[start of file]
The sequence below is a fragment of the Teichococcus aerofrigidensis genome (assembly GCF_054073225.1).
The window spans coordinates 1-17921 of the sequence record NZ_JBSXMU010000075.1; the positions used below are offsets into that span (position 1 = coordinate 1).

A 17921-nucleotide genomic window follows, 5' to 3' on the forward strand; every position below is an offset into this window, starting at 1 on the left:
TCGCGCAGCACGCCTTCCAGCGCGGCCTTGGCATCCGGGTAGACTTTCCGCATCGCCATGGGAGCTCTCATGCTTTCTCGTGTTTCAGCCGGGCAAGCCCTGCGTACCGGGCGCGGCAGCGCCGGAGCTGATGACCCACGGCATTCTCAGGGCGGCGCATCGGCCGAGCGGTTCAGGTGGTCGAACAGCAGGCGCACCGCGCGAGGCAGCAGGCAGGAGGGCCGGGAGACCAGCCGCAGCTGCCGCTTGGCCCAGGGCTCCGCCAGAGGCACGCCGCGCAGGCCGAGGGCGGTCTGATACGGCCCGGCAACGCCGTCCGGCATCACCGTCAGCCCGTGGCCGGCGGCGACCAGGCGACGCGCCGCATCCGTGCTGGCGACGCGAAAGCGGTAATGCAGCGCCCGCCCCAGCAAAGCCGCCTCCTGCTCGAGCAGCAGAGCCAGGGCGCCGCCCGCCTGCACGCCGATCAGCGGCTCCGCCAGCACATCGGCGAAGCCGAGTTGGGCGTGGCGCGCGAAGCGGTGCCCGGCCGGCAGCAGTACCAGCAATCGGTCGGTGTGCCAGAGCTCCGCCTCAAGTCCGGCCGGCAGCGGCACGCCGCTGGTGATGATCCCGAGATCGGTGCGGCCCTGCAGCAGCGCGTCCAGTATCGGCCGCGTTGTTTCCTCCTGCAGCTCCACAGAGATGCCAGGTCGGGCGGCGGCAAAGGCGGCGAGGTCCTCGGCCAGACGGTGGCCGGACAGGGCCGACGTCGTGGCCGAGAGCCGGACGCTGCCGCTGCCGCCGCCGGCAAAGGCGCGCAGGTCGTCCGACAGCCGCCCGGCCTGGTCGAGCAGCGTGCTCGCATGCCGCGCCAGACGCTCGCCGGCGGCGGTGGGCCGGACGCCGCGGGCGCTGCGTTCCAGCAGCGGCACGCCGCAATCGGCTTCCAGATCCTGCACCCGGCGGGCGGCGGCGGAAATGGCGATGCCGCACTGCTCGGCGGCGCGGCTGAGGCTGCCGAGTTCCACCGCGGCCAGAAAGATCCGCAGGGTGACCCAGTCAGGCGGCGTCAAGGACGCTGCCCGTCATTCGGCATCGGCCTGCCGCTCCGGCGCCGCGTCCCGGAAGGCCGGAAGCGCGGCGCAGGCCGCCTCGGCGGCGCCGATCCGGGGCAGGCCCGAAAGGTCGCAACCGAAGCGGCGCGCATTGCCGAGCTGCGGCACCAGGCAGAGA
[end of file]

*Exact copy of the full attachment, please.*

The sequence below is a fragment of the Teichococcus aerofrigidensis genome (assembly GCF_054073225.1).
The window spans coordinates 1-17921 of the sequence record NZ_JBSXMU010000075.1; the positions used below are offsets into that span (position 1 = coordinate 1).

A 17921-nucleotide genomic window follows, 5' to 3' on the forward strand; every position below is an offset into this window, starting at 1 on the left:
TCGCGCAGCACGCCTTCCAGCGCGGCCTTGGCATCCGGGTAGACTTTCCGCATCGCCATGGGAGCTCTCATGCTTTCTCGTGTTTCAGCCGGGCAAGCCCTGCGTACCGGGCGCGGCAGCGCCGGAGCTGATGACCCACGGCATTCTCAGGGCGGCGCATCGGCCGAGCGGTTCAGGTGGTCGAACAGCAGGCGCACCGCGCGAGGCAGCAGGCAGGAGGGCCGGGAGACCAGCCGCAGCTGCCGCTTGGCCCAGGGCTCCGCCAGAGGCACGCCGCGCAGGCCGAGGGCGGTCTGATACGGCCCGGCAACGCCGTCCGGCATCACCGTCAGCCCGTGGCCGGCGGCGACCAGGCGACGCGCCGCATCCGTGCTGGCGACGCGAAAGCGGTAATGCAGCGCCCGCCCCAGCAAAGCCGCCTCCTGCTCGAGCAGCAGAGCCAGGGCGCCGCCCGCCTGCACGCCGATCAGCGGCTCCGCCAGCACATCGGCGAAGCCGAGTTGGGCGTGGCGCGCGAAGCGGTGCCCGGCCGGCAGCAGTACCAGCAATCGGTCGGTGTGCCAGAGCTCCGCCTCAAGTCCGGCCGGCAGCGGCACGCCGCTGGTGATGATCCCGAGATCGGTGCGGCCCTGCAGCAGCGCGTCCAGTATCGGCCGCGTTGTTTCCTCCTGCAGCTCCACAGAGATGCCAGGTCGGGCGGCGGCAAAGGCGGCGAGGTCCTCGGCCAGACGGTGGCCGGACAGGGCCGACGTCGTGGCCGAGAGCCGGACGCTGCCGCTGCCGCCGCCGGCAAAGGCGCGCAGGTCGTCCGACAGCCGCCCGGCCTGGTCGAGCAGCGTGCTCGCATGCCGCGCCAGACGCTCGCCGGCGGCGGTGGGCCGGACGCCGCGGGCGCTGCGTTCCAGCAGCGGCACGCCGCAATCGGCTTCCAGATCCTGCACCCGGCGGGCGGCGGCGGAAATGGCGATGCCGCACTGCTCGGCGGCGCGGCTGAGGCTGCCGAGTTCCACCGCGGCCAGAAAGATCCGCAGGGTGACCCAGTCAGGCGGCGTCAAGGACGCTGCCCGTCATTCGGCATCGGCCTGCCGCTCCGGCGCCGCGTCCCGGAAGGCCGGAAGCGCGGCGCAGGCCGCCTCGGCGGCGCCGATCCGGGGCAGGCCCGAAAGGTCGCAACCGAAGCGGCGCGCATTGCCGAGCTGCGGCACCAGGCAGAGA